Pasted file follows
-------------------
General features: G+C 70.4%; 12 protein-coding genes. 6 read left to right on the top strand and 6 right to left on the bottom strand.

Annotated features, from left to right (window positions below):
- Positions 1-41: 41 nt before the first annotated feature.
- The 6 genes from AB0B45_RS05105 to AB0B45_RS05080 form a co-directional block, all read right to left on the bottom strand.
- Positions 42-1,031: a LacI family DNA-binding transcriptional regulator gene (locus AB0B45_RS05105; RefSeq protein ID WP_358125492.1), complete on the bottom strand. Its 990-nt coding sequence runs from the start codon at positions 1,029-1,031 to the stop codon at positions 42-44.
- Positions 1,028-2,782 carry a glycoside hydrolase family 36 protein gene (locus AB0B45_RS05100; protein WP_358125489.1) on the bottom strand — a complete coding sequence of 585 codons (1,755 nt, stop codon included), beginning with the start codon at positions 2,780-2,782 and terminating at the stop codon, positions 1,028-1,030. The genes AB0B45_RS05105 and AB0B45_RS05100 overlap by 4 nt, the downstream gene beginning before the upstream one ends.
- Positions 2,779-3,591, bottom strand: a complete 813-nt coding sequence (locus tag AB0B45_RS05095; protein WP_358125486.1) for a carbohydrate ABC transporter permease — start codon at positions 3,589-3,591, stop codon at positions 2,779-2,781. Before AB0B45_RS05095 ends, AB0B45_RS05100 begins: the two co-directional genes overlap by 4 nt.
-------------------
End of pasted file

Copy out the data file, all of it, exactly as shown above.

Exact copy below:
General features: G+C 70.4%; 12 protein-coding genes. 6 read left to right on the top strand and 6 right to left on the bottom strand.

Annotated features, from left to right (window positions below):
- Positions 1-41: 41 nt before the first annotated feature.
- The 6 genes from AB0B45_RS05105 to AB0B45_RS05080 form a co-directional block, all read right to left on the bottom strand.
- Positions 42-1,031: a LacI family DNA-binding transcriptional regulator gene (locus AB0B45_RS05105; RefSeq protein ID WP_358125492.1), complete on the bottom strand. Its 990-nt coding sequence runs from the start codon at positions 1,029-1,031 to the stop codon at positions 42-44.
- Positions 1,028-2,782 carry a glycoside hydrolase family 36 protein gene (locus AB0B45_RS05100; protein WP_358125489.1) on the bottom strand — a complete coding sequence of 585 codons (1,755 nt, stop codon included), beginning with the start codon at positions 2,780-2,782 and terminating at the stop codon, positions 1,028-1,030. The genes AB0B45_RS05105 and AB0B45_RS05100 overlap by 4 nt, the downstream gene beginning before the upstream one ends.
- Positions 2,779-3,591, bottom strand: a complete 813-nt coding sequence (locus tag AB0B45_RS05095; protein WP_358125486.1) for a carbohydrate ABC transporter permease — start codon at positions 3,589-3,591, stop codon at positions 2,779-2,781. Before AB0B45_RS05095 ends, AB0B45_RS05100 begins: the two co-directional genes overlap by 4 nt.